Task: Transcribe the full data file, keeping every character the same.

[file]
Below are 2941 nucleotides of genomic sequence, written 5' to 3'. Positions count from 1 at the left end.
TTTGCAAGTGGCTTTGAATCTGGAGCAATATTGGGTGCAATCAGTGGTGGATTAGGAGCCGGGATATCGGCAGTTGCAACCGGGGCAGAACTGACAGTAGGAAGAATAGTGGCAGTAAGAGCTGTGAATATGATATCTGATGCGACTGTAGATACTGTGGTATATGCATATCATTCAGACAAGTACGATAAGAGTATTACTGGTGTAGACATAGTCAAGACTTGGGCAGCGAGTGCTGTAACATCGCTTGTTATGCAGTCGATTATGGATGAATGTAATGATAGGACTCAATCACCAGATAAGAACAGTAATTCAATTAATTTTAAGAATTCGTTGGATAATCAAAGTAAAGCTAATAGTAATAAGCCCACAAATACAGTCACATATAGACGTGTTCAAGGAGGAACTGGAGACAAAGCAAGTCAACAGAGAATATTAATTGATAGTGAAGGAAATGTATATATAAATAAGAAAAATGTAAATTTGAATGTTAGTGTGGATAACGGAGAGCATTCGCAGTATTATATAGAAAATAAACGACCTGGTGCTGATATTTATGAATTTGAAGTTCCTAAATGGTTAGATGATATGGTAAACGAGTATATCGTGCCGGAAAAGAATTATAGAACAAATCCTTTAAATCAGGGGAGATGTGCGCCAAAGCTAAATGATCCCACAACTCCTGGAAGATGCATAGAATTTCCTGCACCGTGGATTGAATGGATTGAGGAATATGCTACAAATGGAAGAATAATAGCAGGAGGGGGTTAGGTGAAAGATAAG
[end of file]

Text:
Below are 2941 nucleotides of genomic sequence, written 5' to 3'. Positions count from 1 at the left end.
TTTGCAAGTGGCTTTGAATCTGGAGCAATATTGGGTGCAATCAGTGGTGGATTAGGAGCCGGGATATCGGCAGTTGCAACCGGGGCAGAACTGACAGTAGGAAGAATAGTGGCAGTAAGAGCTGTGAATATGATATCTGATGCGACTGTAGATACTGTGGTATATGCATATCATTCAGACAAGTACGATAAGAGTATTACTGGTGTAGACATAGTCAAGACTTGGGCAGCGAGTGCTGTAACATCGCTTGTTATGCAGTCGATTATGGATGAATGTAATGATAGGACTCAATCACCAGATAAGAACAGTAATTCAATTAATTTTAAGAATTCGTTGGATAATCAAAGTAAAGCTAATAGTAATAAGCCCACAAATACAGTCACATATAGACGTGTTCAAGGAGGAACTGGAGACAAAGCAAGTCAACAGAGAATATTAATTGATAGTGAAGGAAATGTATATATAAATAAGAAAAATGTAAATTTGAATGTTAGTGTGGATAACGGAGAGCATTCGCAGTATTATATAGAAAATAAACGACCTGGTGCTGATATTTATGAATTTGAAGTTCCTAAATGGTTAGATGATATGGTAAACGAGTATATCGTGCCGGAAAAGAATTATAGAACAAATCCTTTAAATCAGGGGAGATGTGCGCCAAAGCTAAATGATCCCACAACTCCTGGAAGATGCATAGAATTTCCTGCACCGTGGATTGAATGGATTGAGGAATATGCTACAAATGGAAGAATAATAGCAGGAGGGGGTTAGGTGAAAGATAAG